I don't leave water at the high line. I fill up a clean muck tub with water and lead them over to it several times a day. It's more convenient than filling buckets. You can line the tub with a garbage bag before you fill it, then close the top to keep water from splashing out when you're hauling it around.

        Have a great trip!


        • #5
          High tie

          Do yourself a favor. Research "trucker's knot" and "Prussic loop" I used both of these knots high tieing. The Prussic loop is used instead of "Knot Eliminators" The loop is cheap, moveable on the line (when I want to, not when the horse wants), light weight, doesn't clank on the trail, and easy to cut to release the horse in a melt-down. The "trucker's knot" helps to get the high tie rope high and tight.

          I use a prussic loop to tie the hay bag just within reach of the horse. This keeps him from getting tangled with the hay bag. (once, the horse had the hay bag twisted onto his face by constantly turning into it)
          I offer water just before my bed time and in the morning. Leaving a bucket in reach is asking for a mid-night wake up when it gets caught on a hoof.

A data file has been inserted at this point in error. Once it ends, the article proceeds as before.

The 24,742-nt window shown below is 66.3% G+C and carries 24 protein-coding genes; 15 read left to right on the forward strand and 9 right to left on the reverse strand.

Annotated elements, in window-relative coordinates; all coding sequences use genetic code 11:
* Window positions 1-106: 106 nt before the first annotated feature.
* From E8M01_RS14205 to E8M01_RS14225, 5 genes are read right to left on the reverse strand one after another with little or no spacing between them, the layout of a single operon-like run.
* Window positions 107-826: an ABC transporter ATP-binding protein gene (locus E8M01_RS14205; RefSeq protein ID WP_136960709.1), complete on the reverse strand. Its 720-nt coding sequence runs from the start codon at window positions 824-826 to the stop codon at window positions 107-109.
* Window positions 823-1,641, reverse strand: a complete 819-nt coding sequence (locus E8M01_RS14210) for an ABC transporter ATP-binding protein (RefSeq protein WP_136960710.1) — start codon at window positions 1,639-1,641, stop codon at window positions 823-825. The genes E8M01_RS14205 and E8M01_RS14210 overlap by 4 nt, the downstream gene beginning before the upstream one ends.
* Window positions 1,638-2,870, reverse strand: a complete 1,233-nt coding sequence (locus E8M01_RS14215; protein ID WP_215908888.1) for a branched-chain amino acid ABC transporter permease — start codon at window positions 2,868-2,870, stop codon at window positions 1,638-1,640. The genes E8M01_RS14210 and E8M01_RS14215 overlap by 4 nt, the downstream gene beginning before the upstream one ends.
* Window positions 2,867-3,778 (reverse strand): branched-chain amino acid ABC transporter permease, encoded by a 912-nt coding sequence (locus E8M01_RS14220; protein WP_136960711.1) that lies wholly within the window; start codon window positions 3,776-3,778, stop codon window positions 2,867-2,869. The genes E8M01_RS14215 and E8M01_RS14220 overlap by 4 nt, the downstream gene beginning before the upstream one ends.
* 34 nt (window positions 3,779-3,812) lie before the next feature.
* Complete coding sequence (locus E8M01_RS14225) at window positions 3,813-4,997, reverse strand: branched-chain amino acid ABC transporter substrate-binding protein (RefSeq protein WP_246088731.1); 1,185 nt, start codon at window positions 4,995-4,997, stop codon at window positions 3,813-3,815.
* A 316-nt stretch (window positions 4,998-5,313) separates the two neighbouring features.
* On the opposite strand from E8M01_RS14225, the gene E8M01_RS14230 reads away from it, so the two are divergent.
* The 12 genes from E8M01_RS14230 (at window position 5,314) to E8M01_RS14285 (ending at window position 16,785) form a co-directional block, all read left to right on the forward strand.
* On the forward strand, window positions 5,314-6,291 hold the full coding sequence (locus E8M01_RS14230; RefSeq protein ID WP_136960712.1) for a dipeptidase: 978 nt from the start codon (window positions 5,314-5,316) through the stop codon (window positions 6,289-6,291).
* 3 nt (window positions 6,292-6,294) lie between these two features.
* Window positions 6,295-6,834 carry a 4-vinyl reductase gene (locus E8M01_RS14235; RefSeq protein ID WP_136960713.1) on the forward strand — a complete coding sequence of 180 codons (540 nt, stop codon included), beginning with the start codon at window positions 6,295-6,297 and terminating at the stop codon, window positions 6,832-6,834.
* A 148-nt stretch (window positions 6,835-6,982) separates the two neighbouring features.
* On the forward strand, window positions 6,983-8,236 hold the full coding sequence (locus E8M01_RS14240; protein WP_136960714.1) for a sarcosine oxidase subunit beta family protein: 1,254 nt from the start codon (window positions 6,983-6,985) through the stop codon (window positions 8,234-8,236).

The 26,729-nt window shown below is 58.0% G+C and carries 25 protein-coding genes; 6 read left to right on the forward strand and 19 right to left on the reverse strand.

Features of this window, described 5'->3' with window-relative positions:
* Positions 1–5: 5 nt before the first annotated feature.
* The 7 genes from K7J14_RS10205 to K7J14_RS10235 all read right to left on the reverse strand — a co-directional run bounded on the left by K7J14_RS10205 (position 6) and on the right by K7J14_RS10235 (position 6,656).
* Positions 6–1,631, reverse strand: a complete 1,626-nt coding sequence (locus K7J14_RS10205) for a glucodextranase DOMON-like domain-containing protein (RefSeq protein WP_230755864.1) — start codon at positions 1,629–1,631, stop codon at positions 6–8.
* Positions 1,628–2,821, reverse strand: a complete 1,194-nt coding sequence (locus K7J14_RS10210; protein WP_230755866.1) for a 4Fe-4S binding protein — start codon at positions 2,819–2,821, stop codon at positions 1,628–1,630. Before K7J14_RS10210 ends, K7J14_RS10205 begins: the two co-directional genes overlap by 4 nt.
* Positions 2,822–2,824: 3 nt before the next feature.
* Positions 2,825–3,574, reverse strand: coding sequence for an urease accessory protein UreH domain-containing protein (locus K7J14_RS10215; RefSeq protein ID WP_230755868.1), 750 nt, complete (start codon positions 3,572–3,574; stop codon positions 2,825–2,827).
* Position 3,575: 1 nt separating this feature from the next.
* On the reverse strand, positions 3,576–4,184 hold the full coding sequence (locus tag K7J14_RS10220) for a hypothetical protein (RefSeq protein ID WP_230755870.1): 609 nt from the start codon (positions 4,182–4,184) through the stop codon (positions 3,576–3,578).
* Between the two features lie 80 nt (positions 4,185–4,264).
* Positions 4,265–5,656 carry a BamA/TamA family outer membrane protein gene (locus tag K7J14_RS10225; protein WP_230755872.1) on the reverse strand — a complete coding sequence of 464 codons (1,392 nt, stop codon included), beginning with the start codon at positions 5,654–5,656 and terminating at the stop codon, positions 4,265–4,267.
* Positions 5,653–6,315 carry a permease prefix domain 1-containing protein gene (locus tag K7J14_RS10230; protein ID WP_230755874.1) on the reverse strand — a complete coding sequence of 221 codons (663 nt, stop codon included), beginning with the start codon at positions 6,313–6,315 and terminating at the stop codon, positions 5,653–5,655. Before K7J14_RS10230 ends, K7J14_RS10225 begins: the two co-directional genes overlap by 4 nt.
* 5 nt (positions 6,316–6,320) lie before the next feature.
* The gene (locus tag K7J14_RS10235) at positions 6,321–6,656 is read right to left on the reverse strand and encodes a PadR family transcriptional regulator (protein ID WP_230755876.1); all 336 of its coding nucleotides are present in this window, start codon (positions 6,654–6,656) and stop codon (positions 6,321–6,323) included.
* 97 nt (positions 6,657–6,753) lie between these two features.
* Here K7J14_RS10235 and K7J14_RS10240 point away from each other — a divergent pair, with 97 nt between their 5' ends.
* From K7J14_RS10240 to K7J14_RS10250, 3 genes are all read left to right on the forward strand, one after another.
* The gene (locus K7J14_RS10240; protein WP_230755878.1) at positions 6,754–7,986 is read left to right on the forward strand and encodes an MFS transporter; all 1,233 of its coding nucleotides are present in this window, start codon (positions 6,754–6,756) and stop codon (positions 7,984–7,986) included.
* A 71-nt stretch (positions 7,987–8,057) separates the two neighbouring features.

Equus makus brokus but happy


          • #6
            Actually, when mine are on high line for the night, they don't have access to hay or water. They will have spent quite a while grazing w/hobbles and/or eating hay cubes or pellets and will be thoroughly fed and watered before tying up for beddie-bye time. They are perfectly content that way til morning (though one will hear complaints if others are up first and feeding their horses...).


            • #7
              I'm with Hosspuller. Prusic Loop is a great way to tie the horses on.

              I also water before bed and again in the morning. I don't want a bucket close enough for them to kick or tripping over it.

              And like Bev. my horses get most of the fed before bedtime. Since I use the high line a lot in the back country. There is no way I can pack in enough feed. So they get hobbled and turned out to graze.

              But on the rare occassion that I do feed. I throw the flake on the ground and adjust the lead so the can just barely stretch far enough to reach the hay.

              The rules of High lining are 7' a part, 7' foot high and 17" of lead


              • #8
                Originally posted by Painted Horse View Post

                The rules of High lining are 7' a part, 7' foot high and 17" of lead
                Never knew this.

                I'd love for this thread to be part of the Endurance FAQs sticky -- alone with any other info on how to train horses to a high line.


                • #9
                  We do what Painted Horse does.


                  • #10
                    For ton's of helpful info about high lining and horse camping in general I suggest you go to:

                    They also sell ton's of stuff for horse camping and trail riding.

                    Bonnie S.